Roie Avin, ESSENTIAL PROGRESSIVE ROCK ALBUMS (Book Review)

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Avin’s latest, ESSENTIAL MODERN PROGRESSIVE ROCK ALBUMS.

Yes, I want to break into song.  I just recently rewatched THE SOUND OF MUSIC with my two oldest daughters.  I’d forgotten what a great joy the whole movie is, and how satisfying it is that the family outwitted the Nazis.  As their followers, the alt-nuts grow in audacity in America, I hope the descendants of Captain Von Trapp continue to thwart their efforts.

What does any of this have to do with Roie Avin’s latest book, Essential Modern Progressive Rock Albums: Images and Words Behind Prog’s Most Celebrated Albums, 1990-2016 (phew—what a title!!!) you ask?  Ok, a legitimate question.

However, I can answer it simply, if not somewhat goofily.

Books and prog?  Well, these are a few of my favorite things!  Imagine how great it is when there are books written about prog albums and prog albums written about books!  Heaven.  Pure, heaven.  Almost as good as dancing across the Alps with the family Von Trapp!

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Interview: RING OF GYGES

Ring of Gyges

Iceland has been very active when it comes to the Progressive Rock genre in the recent years. It could be said that Ring of Gyges is one of the bands that represent this wave of the Icelandic Prog very well. Formed in 2013, the quintet released an EP titled “Ramblings of Madmen” in 2015 and a single “Witchcraft” in 2016, before launching their debut full-length release “Beyond the Night Sky” in November last year.

Vocalist and guitarist Helgi Jónsson told us about the band’s beginnings, new album, the Icelandic Prog scene, and more.

Let’s start from your early music beginnings. How did your musical career begin? When did you start playing? Which groups have been your favorites as a young man? Please tell us something more about your early life.

I come from a musical family, my dad plays bass and my parents raised me with their old vinyl records; Queen, Pink Floyd, The Beatles, that kind of stuff. I started learning classical guitar when I was a kid, probably around 9 or 10 years old, though I wasn’t really interested in that kind of music. I grew up in the countryside and the music school I went to wasn’t very good so the only proper tutoring I was getting at the time was from my dad, who taught me my first chords on the guitar (the power chords were particularly interesting to me!). When I was 13 I scraped together some money out of birthday cards and bought my very first electric guitar and amplifier, both shitty no-name brands, but I was ecstatic. I quickly formed a band with two of my schoolmates. We were mostly playing covers but I wrote one original song as well. Later on, my parents gave me an American Fender Stratocaster as a confirmation present, which remains to this day my favorite guitar and a good portion of our album was recorded with it. In high school I started to really get into prog, Rush, Dream Theater and Focus were some early favorites, but Blackwater Park by Opeth is probably the album that really sealed the deal for me on this whole prog metal thing.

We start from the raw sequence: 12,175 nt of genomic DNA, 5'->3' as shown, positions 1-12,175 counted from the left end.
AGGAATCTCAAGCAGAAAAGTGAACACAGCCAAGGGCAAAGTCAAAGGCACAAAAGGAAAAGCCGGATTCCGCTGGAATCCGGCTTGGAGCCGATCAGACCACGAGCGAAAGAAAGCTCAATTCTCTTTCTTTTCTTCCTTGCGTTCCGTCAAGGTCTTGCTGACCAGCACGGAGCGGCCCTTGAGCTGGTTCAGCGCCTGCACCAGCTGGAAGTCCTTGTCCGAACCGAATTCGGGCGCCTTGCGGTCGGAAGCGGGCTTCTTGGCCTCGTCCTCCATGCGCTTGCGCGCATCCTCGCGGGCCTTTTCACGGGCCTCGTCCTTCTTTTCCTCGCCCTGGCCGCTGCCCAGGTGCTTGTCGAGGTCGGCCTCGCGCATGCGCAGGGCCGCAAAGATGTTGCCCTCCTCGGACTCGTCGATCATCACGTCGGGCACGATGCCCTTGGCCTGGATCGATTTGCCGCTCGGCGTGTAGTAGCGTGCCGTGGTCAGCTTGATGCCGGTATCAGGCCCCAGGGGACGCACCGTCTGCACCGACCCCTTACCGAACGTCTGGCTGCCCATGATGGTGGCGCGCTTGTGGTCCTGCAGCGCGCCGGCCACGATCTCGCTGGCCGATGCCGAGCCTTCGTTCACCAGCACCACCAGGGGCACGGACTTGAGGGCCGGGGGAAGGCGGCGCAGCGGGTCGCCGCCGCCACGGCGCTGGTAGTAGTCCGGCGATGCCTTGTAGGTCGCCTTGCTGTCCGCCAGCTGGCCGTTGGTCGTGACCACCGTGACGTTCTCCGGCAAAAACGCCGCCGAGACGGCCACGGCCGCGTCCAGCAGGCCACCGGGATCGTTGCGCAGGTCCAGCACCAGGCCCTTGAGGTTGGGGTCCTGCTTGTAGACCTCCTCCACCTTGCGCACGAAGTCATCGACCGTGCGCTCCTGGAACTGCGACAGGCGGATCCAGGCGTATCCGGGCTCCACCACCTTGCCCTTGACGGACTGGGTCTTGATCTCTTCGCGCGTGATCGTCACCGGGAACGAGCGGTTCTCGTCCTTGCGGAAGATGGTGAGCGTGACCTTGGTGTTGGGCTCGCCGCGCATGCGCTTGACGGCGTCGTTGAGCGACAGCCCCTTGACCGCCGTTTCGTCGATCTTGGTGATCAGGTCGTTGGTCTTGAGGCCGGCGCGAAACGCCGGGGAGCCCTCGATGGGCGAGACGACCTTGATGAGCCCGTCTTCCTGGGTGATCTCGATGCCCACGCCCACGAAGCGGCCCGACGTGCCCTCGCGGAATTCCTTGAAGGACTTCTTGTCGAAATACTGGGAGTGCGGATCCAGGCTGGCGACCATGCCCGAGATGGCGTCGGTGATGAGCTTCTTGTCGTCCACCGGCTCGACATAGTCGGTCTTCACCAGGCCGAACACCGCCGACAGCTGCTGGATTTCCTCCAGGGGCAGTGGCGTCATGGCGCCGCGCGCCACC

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Review: Ring of Gyges – Beyond the Night Sky

Ring of Gyges

With the amount of records being released in the present era, ranging from the bedroom to high-class studio productions, it is quite a challenge to satisfy my hunger for music lately. Most of this has to do with the fact that the music being released today lacks sincerity. Maybe I am stuck badly to the old-school understanding of rock music, but even though I try so hard, it happens quite a lot that I cannot understand and enjoy the modern music. The sound of 1970s is my comfort zone.

Ring of Gyges from Reykyavik, Iceland could be described as a true progressive rock/metal band with touches of metal here and there, offering well-thought melodies, interesting vocal arrangements, and passages that connect the dots that are quite enjoyable. Helgi Jónsson and Guðjón Sveinsson, who are the key persons for this band, both handle vocals and guitars on the the band’s debut album, and they absolutely shine here. Although their voices tell the story, both do a great work with their guitars — backing up the vocal melodies most of times.

Beyond the Night Sky

The album opens with a short atmospheric piece “Ascend,” which shows that Beyond the Night Sky has a lot to offer. With often changes, Ring of Gyges distance themselves from delivering just a pure, lifeless showcase of technical proficiency, something that these guys definitely have, but rather present the work that is alive, dynamic and above all, interesting.

References to various stylistically different artists can be heard in Ring of Gyges’ music. Their explorations within Anathema’s or Porcupine Tree’s melancholia speak of that, but the band is not afraid to delve deeper and expand their horizons. As Beyond the Night Sky flows by, a listener is taken to a sound-trip that gets more metal-esque. Each of the songs on the album has its own personality, and labelling this record under a single genre would do this band a lot of injustice.

To summarise, Beyond the Night the Sky is a record largely based on the progressive rock genre channelling many different elements. This is a true epic, both in length and amount of quality material, which requires quite a few listens to get into it. How far Ring of Gyges are ready to go? Time will tell. But for now they are on the right path.

Get a copy of Beyond the Night Sky from this location.

Life shouldn’t be about the Drama

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Yes: Topographic Drama – Live Across America